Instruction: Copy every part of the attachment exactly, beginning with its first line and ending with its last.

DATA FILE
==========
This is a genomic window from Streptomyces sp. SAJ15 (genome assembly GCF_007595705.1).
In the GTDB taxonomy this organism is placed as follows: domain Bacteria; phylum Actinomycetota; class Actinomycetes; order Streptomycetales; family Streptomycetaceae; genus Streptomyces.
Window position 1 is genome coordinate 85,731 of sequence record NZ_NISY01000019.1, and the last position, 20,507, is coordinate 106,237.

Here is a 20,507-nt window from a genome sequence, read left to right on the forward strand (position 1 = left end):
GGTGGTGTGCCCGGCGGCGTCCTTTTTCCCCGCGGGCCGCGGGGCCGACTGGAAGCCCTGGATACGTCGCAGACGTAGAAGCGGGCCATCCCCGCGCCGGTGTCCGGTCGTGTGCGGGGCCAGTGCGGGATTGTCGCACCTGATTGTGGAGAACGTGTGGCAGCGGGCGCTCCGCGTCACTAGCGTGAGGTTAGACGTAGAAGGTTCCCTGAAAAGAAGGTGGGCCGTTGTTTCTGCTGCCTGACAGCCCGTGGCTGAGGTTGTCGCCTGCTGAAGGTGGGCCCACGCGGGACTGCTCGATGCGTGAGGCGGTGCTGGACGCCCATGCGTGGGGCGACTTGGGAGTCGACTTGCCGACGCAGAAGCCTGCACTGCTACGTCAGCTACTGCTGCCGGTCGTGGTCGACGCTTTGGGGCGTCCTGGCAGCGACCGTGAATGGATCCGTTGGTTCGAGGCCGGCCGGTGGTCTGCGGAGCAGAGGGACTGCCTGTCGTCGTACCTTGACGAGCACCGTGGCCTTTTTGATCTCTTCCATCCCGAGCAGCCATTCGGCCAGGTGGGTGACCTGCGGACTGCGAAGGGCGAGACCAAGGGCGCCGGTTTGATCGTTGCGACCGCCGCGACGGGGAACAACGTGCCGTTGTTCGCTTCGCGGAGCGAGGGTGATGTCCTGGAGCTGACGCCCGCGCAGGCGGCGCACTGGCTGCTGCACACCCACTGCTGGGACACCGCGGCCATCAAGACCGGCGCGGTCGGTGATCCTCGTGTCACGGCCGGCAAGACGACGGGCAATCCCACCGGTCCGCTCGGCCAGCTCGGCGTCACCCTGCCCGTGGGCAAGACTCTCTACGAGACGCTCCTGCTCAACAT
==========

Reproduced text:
This is a genomic window from Streptomyces sp. SAJ15 (genome assembly GCF_007595705.1).
In the GTDB taxonomy this organism is placed as follows: domain Bacteria; phylum Actinomycetota; class Actinomycetes; order Streptomycetales; family Streptomycetaceae; genus Streptomyces.
Window position 1 is genome coordinate 85,731 of sequence record NZ_NISY01000019.1, and the last position, 20,507, is coordinate 106,237.

Here is a 20,507-nt window from a genome sequence, read left to right on the forward strand (position 1 = left end):
GGTGGTGTGCCCGGCGGCGTCCTTTTTCCCCGCGGGCCGCGGGGCCGACTGGAAGCCCTGGATACGTCGCAGACGTAGAAGCGGGCCATCCCCGCGCCGGTGTCCGGTCGTGTGCGGGGCCAGTGCGGGATTGTCGCACCTGATTGTGGAGAACGTGTGGCAGCGGGCGCTCCGCGTCACTAGCGTGAGGTTAGACGTAGAAGGTTCCCTGAAAAGAAGGTGGGCCGTTGTTTCTGCTGCCTGACAGCCCGTGGCTGAGGTTGTCGCCTGCTGAAGGTGGGCCCACGCGGGACTGCTCGATGCGTGAGGCGGTGCTGGACGCCCATGCGTGGGGCGACTTGGGAGTCGACTTGCCGACGCAGAAGCCTGCACTGCTACGTCAGCTACTGCTGCCGGTCGTGGTCGACGCTTTGGGGCGTCCTGGCAGCGACCGTGAATGGATCCGTTGGTTCGAGGCCGGCCGGTGGTCTGCGGAGCAGAGGGACTGCCTGTCGTCGTACCTTGACGAGCACCGTGGCCTTTTTGATCTCTTCCATCCCGAGCAGCCATTCGGCCAGGTGGGTGACCTGCGGACTGCGAAGGGCGAGACCAAGGGCGCCGGTTTGATCGTTGCGACCGCCGCGACGGGGAACAACGTGCCGTTGTTCGCTTCGCGGAGCGAGGGTGATGTCCTGGAGCTGACGCCCGCGCAGGCGGCGCACTGGCTGCTGCACACCCACTGCTGGGACACCGCGGCCATCAAGACCGGCGCGGTCGGTGATCCTCGTGTCACGGCCGGCAAGACGACGGGCAATCCCACCGGTCCGCTCGGCCAGCTCGGCGTCACCCTGCCCGTGGGCAAGACTCTCTACGAGACGCTCCTGCTCAACAT